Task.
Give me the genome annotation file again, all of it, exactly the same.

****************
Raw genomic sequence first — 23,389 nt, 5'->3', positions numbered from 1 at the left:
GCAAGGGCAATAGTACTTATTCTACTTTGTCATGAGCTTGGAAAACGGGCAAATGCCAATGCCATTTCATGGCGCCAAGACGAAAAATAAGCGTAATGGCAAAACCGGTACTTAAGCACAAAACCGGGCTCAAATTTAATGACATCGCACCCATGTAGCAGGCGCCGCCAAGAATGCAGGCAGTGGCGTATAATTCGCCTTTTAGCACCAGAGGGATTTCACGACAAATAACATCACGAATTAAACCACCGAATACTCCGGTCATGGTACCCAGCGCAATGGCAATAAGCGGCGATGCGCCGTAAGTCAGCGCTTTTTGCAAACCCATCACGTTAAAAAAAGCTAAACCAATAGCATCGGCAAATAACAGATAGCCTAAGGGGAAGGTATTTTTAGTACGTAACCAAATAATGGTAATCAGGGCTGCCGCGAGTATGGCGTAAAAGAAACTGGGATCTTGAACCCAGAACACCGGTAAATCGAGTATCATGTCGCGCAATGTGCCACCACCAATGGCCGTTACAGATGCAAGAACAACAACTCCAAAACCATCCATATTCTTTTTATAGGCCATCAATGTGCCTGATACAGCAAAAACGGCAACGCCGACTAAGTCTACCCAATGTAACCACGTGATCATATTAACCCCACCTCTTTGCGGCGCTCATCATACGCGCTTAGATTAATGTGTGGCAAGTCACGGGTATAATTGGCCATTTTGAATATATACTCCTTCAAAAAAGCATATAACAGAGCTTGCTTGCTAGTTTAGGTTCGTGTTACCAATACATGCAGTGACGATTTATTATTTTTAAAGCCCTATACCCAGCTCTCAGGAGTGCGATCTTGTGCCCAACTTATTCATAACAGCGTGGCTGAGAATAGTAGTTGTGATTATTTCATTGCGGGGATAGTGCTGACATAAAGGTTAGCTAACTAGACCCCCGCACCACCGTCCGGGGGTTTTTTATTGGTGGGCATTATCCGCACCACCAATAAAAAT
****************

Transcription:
Raw genomic sequence first — 23,389 nt, 5'->3', positions numbered from 1 at the left:
GCAAGGGCAATAGTACTTATTCTACTTTGTCATGAGCTTGGAAAACGGGCAAATGCCAATGCCATTTCATGGCGCCAAGACGAAAAATAAGCGTAATGGCAAAACCGGTACTTAAGCACAAAACCGGGCTCAAATTTAATGACATCGCACCCATGTAGCAGGCGCCGCCAAGAATGCAGGCAGTGGCGTATAATTCGCCTTTTAGCACCAGAGGGATTTCACGACAAATAACATCACGAATTAAACCACCGAATACTCCGGTCATGGTACCCAGCGCAATGGCAATAAGCGGCGATGCGCCGTAAGTCAGCGCTTTTTGCAAACCCATCACGTTAAAAAAAGCTAAACCAATAGCATCGGCAAATAACAGATAGCCTAAGGGGAAGGTATTTTTAGTACGTAACCAAATAATGGTAATCAGGGCTGCCGCGAGTATGGCGTAAAAGAAACTGGGATCTTGAACCCAGAACACCGGTAAATCGAGTATCATGTCGCGCAATGTGCCACCACCAATGGCCGTTACAGATGCAAGAACAACAACTCCAAAACCATCCATATTCTTTTTATAGGCCATCAATGTGCCTGATACAGCAAAAACGGCAACGCCGACTAAGTCTACCCAATGTAACCACGTGATCATATTAACCCCACCTCTTTGCGGCGCTCATCATACGCGCTTAGATTAATGTGTGGCAAGTCACGGGTATAATTGGCCATTTTGAATATATACTCCTTCAAAAAAGCATATAACAGAGCTTGCTTGCTAGTTTAGGTTCGTGTTACCAATACATGCAGTGACGATTTATTATTTTTAAAGCCCTATACCCAGCTCTCAGGAGTGCGATCTTGTGCCCAACTTATTCATAACAGCGTGGCTGAGAATAGTAGTTGTGATTATTTCATTGCGGGGATAGTGCTGACATAAAGGTTAGCTAACTAGACCCCCGCACCACCGTCCGGGGGTTTTTTATTGGTGGGCATTATCCGCACCACCAATAAAAAT